Staff. Sgt. David Whitcher, 30, died Wednesday during a dive training exercise off the coast of Key West, Florida, according to US Army Special Operations Command. He was previously assigned to the 7th Special Forces Group at Eglin Air Force Base, Florida.

On Thursday, Capt. Andrew Byers, 30, and Sgt. 1st Class Ryan Gloyer, 34, were killed during a firefight with Taliban forces in Kunduz, Afghanistan. Both were assigned to the 10th Special Forces Group out of Fort Carson, Colorado.

Three other soldiers with the Fort Campbell, Kentucky 5th Special Forces Group were killed while entering a military base in Jordan on Friday. The soldiers, Staff Sergeants Matthew C. Lewellen, 27, Kevin J. McEnroe, 30, and James F. Moriarty, 27, were apparently fired upon by Jordanian security forces at the gate to Prince Faisal Air Base, where they were deployed in support of Operation Inherent Resolve.

All six of those deaths are under investigation, the Army said.


MIGHTY HISTORY

This is how the shovel became a deadlier weapon than a bayonet

As far as modern conventional warfare is concerned, the bullet or small explosive device are the standard, go-to weapon. And even today, many units around the world still adapt a bayonet into the unit crest.


But no weapon turns more heads while cracking the most skulls quite like the shovel.

To the uninformed, the shovel seems casual enough. It’s even played up for comic effect in cartoons, usually with a wacky sound effect. There’s even a video game called Shovel Knight that treats the titular character’s weapon as a joke.

Young privates don’t believe the shovel’s history as a weapon because they don’t know military history and only heard it used as a weapon from an salty old Sergeant First Class who has a story about his buddy “getting an e-tool kill.”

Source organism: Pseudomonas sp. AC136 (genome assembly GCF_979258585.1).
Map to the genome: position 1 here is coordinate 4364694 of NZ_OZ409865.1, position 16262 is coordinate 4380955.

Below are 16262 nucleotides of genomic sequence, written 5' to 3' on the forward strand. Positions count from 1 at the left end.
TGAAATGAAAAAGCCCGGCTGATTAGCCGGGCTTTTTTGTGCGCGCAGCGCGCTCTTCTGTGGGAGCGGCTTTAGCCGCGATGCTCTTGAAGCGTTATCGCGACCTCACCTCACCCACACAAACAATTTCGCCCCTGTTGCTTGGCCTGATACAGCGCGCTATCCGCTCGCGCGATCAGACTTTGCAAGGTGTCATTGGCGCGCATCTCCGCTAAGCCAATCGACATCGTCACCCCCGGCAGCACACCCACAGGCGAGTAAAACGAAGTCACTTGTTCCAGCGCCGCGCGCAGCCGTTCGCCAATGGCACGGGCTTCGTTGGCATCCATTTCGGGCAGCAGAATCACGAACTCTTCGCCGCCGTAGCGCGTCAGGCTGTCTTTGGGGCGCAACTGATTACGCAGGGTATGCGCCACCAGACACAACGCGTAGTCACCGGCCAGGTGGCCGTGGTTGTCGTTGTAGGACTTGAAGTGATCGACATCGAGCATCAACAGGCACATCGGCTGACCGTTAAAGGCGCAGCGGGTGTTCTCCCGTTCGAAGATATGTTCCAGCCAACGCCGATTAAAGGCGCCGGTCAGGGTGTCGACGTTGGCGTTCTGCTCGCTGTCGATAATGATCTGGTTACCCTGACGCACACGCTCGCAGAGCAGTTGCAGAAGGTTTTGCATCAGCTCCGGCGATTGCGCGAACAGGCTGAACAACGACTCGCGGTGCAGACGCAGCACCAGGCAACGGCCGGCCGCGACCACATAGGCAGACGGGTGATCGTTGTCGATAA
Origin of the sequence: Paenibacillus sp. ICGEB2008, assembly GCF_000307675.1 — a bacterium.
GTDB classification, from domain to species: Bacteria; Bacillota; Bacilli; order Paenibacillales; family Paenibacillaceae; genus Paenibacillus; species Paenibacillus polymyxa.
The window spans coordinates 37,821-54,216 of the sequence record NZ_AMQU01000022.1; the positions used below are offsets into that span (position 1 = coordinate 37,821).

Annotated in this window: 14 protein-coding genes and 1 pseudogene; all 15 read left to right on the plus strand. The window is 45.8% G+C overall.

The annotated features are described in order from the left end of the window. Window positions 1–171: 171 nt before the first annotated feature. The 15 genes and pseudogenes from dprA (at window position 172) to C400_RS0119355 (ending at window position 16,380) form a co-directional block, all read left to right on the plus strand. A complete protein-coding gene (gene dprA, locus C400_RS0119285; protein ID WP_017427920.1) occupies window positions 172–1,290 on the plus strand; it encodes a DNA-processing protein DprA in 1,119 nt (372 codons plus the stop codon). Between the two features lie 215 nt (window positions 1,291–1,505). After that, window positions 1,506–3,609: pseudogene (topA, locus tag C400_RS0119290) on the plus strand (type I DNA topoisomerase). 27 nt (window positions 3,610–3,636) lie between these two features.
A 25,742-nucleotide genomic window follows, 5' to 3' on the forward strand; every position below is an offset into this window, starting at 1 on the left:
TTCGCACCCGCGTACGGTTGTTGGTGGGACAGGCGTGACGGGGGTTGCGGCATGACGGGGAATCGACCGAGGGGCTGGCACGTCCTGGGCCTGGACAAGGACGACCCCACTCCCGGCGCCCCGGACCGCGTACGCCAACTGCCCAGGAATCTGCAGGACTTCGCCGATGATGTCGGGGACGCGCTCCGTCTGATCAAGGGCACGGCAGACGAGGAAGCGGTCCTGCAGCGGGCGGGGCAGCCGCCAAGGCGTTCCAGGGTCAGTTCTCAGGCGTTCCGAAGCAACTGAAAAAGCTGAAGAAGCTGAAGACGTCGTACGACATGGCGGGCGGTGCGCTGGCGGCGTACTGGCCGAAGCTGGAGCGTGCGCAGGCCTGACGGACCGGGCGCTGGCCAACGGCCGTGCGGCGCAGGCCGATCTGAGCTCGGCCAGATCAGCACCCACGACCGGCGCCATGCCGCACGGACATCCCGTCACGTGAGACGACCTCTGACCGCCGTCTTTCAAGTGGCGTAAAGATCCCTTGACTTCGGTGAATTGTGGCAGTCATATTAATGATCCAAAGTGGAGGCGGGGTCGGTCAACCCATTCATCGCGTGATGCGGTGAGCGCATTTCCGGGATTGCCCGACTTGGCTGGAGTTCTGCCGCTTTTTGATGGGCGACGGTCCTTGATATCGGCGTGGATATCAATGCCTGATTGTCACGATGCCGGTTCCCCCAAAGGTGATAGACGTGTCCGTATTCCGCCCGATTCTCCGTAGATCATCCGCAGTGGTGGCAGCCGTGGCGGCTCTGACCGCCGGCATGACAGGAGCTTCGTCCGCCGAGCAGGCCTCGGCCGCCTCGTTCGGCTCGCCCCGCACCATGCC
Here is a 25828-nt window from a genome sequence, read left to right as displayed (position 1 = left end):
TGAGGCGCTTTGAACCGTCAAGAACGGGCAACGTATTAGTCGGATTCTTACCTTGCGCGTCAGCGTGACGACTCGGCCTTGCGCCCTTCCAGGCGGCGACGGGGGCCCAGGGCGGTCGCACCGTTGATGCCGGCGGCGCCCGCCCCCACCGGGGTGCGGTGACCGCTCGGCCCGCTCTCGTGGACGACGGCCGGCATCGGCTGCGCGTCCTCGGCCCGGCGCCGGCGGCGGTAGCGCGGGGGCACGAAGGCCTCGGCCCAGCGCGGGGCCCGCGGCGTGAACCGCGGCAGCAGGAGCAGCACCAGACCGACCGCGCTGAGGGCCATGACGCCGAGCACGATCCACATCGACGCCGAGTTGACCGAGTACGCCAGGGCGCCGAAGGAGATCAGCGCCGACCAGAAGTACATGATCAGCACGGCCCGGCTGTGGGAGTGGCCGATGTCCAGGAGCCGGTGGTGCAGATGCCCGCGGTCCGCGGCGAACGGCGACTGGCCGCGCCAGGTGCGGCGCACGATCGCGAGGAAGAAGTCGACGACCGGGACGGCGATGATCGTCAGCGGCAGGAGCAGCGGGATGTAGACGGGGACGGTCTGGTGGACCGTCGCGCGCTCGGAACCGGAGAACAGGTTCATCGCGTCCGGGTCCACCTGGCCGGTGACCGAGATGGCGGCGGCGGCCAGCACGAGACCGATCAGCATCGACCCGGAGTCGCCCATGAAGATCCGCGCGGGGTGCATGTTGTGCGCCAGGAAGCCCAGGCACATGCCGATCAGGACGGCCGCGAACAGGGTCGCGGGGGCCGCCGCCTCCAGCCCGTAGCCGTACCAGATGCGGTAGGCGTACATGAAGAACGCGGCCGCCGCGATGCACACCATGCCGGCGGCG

5 veterans making great television

This isn’t like those stories about a guy killing three men in a bar with a pencil. The spade had many uses back in the day, especially during the trench warfare of WWI and WWII. It wasn’t the most effective melee combat weapon, but damn was it handy.

But the bayonet has practically lost its importance. It is usually the fashion now to charge with bombs and spades only. The sharpened spade is a more handy and many-sided weapon; not only can it be used for jabbing a man under the chin, but it is much better for striking with because of its greater weight; and if one hits between the neck and shoulder it easily cleaves as far down as the chest. All Quiet on the Western Front by Erich Maria Remarque

Much of the fighting was done between opposing trenches and occasionally the unfortunate bastards who found themselves in no-man’s land. But to even take an inch from the enemy, you had to over take their trench.

Raiding parties generally cleared portions of the trenches with hand grenades and shotguns. When it came time to fight the stragglers, the longer rifle and bayonet combo just wasn’t effective in narrow and often swamped trenches. Even the beauty of the trench knife – which included a knife for stabbing, brass knuckles for punching, and a spiked pummel for puncturing the enemy’s head– just didn’t have the range or power needed.

5 veterans making great television
Even though the only thing deadlier than a Marine is a pissed-off Marine with a knife. (Image via LIFE Magazine)

Troops being raided quickly adapted the tool they used to dig those trenches into a deadly weapon to defend those trenches. The sharp edge, originally purposed to cut through roots, found it’s way into the necks of their enemy. The additional weight behind it meant it could also break bones where the bayonet just pierced.

If the bayonet became the successor to a spear with a firearm, the spade was a mix of a battle ax with a club. Of course, troops would carry both into battle. But if one were to get lodged too deep in the enemy, which would make more sense to leave on the battlefield?

5 veterans making great television
These Brits with capes and shovels are far more of a bad ass than any butterbar who learns they’re authorized to wear a cape to events.